Choo Choo Jazzers

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From the earliest days of recording comes a band whose name sounds like a force-feeding program for starving jazzmen, of which there are plenty. The Choo Choo Jazzers, generally a trio involving clarinetist…
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From the earliest days of recording comes a band whose name sounds like a force-feeding program for starving jazzmen, of which there are plenty. The Choo Choo Jazzers, generally a trio involving clarinetist and alto saxophonist Bob Fuller, pianist Louis Hooper, and banjoist Elmer Snowden, frequently accompanied various female singers during the '20s, playing not only the typical 12-bar blues forms with the expected provocative lyrics, but some vaudeville and ragtime numbers as well. The activity of these players in recording studios stretches back to 1924 and actual equipment tests for the Edison company. A typical one of these events involved vocalist Viola McCoy, with reports such as this passed down by whatever experts were analyzing the recordings: "Think she is good. Is loud. I hear many words."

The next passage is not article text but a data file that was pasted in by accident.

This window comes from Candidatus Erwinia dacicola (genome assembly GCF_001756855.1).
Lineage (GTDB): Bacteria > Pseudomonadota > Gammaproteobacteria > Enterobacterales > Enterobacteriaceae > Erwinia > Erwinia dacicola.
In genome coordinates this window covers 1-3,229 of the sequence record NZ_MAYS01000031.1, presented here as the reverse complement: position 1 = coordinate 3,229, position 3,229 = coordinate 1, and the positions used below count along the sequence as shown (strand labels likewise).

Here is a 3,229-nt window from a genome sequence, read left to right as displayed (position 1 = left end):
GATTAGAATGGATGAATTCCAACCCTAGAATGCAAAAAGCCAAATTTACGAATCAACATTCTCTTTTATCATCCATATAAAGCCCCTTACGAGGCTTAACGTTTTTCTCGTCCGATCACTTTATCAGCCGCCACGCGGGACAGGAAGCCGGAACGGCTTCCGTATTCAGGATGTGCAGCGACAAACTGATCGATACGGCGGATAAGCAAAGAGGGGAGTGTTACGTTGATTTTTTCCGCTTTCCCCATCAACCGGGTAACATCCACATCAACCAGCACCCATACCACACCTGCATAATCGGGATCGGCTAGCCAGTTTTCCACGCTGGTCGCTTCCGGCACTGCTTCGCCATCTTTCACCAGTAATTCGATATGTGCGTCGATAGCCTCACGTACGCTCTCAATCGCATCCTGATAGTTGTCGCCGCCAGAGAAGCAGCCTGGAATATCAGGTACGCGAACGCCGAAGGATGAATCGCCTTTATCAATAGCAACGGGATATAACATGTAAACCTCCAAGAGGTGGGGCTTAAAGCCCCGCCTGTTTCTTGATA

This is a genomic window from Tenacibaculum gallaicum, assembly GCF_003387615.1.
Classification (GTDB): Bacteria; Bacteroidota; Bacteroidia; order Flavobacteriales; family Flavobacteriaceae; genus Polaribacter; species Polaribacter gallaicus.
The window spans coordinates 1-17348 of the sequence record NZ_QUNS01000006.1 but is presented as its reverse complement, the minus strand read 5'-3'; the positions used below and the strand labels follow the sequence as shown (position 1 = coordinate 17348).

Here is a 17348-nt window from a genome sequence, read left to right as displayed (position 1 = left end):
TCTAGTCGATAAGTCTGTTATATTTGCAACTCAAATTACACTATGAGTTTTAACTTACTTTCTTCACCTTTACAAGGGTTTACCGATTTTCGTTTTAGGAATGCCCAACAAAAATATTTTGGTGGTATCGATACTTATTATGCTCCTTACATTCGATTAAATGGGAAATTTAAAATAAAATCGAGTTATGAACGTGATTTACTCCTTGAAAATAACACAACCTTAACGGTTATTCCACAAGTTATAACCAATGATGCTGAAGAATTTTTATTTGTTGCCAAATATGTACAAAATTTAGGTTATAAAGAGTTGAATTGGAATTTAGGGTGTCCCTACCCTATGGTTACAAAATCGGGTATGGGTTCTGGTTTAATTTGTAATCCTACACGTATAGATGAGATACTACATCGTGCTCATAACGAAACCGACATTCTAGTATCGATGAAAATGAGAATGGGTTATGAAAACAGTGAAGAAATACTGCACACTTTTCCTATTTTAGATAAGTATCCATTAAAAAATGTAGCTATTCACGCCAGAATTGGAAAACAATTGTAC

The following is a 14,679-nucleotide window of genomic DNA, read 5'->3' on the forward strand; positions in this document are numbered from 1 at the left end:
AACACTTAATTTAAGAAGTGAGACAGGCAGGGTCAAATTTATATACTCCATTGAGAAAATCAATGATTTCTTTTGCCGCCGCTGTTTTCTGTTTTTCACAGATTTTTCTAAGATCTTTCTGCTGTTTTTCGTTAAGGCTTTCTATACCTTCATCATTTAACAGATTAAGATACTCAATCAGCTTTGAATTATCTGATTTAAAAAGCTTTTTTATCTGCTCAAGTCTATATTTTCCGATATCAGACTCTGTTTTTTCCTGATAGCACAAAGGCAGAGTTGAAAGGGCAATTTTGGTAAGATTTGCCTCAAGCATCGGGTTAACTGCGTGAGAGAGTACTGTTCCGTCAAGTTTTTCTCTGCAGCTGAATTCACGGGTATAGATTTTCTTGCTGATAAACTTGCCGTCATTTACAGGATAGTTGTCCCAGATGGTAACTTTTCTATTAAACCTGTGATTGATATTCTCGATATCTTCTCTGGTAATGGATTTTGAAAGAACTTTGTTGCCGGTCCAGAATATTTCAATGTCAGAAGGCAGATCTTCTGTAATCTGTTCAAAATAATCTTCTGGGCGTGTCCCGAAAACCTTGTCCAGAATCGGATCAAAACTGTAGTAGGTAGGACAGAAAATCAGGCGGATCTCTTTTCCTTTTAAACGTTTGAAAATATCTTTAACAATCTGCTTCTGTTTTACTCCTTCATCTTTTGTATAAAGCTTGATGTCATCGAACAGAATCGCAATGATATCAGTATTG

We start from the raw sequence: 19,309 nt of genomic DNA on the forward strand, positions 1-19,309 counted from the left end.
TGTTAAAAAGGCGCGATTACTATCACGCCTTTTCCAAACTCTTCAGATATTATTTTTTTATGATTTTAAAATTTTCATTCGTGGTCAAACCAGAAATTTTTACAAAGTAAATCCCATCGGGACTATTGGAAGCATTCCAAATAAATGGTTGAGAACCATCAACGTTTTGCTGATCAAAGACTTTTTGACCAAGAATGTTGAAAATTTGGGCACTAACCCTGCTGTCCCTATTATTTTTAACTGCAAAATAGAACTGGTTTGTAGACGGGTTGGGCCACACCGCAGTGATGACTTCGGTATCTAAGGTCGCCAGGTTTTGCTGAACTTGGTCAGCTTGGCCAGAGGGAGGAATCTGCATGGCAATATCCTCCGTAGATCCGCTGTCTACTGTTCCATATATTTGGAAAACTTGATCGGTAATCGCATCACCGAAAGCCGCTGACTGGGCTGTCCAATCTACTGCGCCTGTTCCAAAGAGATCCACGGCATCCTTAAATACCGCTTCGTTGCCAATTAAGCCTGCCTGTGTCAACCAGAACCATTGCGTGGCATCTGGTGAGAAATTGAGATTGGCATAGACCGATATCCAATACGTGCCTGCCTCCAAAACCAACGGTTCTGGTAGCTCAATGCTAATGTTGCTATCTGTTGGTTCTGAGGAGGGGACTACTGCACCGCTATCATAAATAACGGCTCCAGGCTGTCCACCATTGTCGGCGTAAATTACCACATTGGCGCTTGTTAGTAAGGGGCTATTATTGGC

The Choo Choo Jazzers were more of a studio group than an actual band, although these musicians often did perform live in the trio combination listed previously as well as with inevitable substitutions and subtractions. The same goes for recording sessions, where for example Fuller and Hooper might appear as a duo backing a singer, but still under the name of the Choo Choo Jazzers. At the same time, the full trio was sometimes just credited as "her band" or "her jazzers" depending on which singer was being backed up. For some sessions, the group would back up one singer, then another, and the results would be issued on a split release such as the Ajax combination of "I Can't Get the One I Want" and "What'll I Do," featuring Rosa Henderson and Helen Gross, respectively. Other female singers who recorded with the group include Monette Moore and Hazel Meyers. Susie Smith also was backed up by the Choo Choo Jazzers, but this was actually the former singer using another name in her efforts to make more Moore records than her contract allowed her to.

Certainly the most notorious of the recordings the group appears on involves not only Henderson but male vocalist Billy Higgins, of no relation to the famous jazz drummer from a later era. The vocalists perform a duet on the bizarre "A to Z," the most violent alphabet lesson ever recorded. This blues describes the excitement of actually slicing the outlines of every letter of the alphabet out of someone's flesh! Even with that in mind, one critic's description of the song as "a violently bizarre, sadistic tour de force of psychological and economic domination" seems a bit over the top. The 1924 song can be heard on the Document label's complete collection of Henderson recordings.